God and Change

I'm in a quandry and am looking for help. I am preaching on Sunday --- the gospel lesson is from Matthew: Canaanite woman comes to Jesus seeking healing for her daugher --- twice Jesus pushes her aside --- calls her a dog, no less! --- and then, she changes Jesus' mind! Woah!

Is it too "edgy" to say, "Jesus' eyes were opened in this encounter" --- just how much trouble will I wander into? So much emphasis is placed on the woman's action - on the "greatness of her faith" and so many seem to simply ignore the Jesus that is portrayed here. This is not a nice guy!

If God desires our prayer and invites us into the ongoing dialogue of the triune God (a la Moltmann) AND if God's nature is not duplicitous (which Brunner says is a big NO-NO), then God is, in fact, willing to change - i.e., to truly respond to our pleas. Is that a reasonable conclusion? that God can be compelled? Without this, I feel stuck with a reading of the text that says, "ah, this is the VERY human side of Jesus. . . stay tuned, next week, the God-side will show up again." Clearly, a reading I must - and do - reject. And, if God is not compellable (not sure the adjective works in this direction), then why do we pray? (o.k., let's save that question because I'm not really going down that path on Sunday).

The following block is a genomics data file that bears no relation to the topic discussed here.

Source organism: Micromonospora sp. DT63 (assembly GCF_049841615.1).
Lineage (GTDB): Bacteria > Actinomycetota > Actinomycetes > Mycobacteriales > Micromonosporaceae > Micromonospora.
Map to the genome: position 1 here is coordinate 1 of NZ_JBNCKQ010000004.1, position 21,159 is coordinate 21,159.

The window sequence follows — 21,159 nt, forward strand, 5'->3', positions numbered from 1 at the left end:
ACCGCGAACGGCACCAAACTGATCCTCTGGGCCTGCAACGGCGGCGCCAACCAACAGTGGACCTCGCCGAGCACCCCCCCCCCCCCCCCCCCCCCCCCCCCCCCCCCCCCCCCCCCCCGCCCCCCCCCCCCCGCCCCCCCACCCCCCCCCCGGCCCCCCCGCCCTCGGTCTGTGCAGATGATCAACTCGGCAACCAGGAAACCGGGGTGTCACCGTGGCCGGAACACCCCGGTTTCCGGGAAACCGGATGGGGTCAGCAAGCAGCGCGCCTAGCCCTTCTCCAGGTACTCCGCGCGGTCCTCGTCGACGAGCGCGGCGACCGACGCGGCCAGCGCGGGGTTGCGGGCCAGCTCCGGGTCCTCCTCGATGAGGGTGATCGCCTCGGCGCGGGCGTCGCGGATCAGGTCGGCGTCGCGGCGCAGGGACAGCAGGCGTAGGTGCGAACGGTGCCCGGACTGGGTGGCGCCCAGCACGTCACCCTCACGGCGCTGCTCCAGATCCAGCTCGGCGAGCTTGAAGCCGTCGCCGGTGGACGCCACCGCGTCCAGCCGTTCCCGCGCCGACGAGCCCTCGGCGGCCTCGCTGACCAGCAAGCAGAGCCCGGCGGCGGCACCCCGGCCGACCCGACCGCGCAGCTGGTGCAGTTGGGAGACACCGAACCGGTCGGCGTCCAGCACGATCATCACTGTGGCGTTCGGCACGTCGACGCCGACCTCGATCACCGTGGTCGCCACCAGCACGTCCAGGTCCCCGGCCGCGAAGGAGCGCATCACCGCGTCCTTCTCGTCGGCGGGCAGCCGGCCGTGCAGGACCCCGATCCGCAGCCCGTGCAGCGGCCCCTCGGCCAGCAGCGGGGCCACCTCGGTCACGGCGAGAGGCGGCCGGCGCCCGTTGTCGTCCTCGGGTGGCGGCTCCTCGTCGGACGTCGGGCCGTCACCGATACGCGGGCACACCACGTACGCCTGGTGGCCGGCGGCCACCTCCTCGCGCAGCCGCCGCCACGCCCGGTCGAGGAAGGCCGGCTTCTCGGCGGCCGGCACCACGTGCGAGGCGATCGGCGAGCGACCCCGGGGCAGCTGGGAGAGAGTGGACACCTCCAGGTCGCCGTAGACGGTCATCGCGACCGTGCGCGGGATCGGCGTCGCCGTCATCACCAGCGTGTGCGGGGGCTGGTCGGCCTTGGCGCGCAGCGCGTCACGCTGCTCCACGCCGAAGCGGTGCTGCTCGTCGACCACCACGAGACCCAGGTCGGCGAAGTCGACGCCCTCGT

Comments

G. Brooke said…
Well, it's too late to help, but I thought you'd be interested. Our priest (Episcopal, north suburban Chicago) went all out and suggested that Jesus was "prejudiced" going into the encounter, and was truly changed by it. He chose to weave this idea into the other lectionary readings, leaving me wishing he had focused more narrowly, perhaps going into a discussion of "fully human" and human shortcomings (but not "sins"?). But, that would have been my sermon, not his. The congregation seemed cool with the edginess of it, though.
Debra said…
It's never too late. . . well, almost never. After all, Year A comes around every 3 years or so ;) Thanks for your input. As you may have seen (see post 8/14/05), I too went with the Jesus who changes; my focus, however, was on how Jesus' openness to change is a model for us. Again, thanks! And, good luck with that dissertation!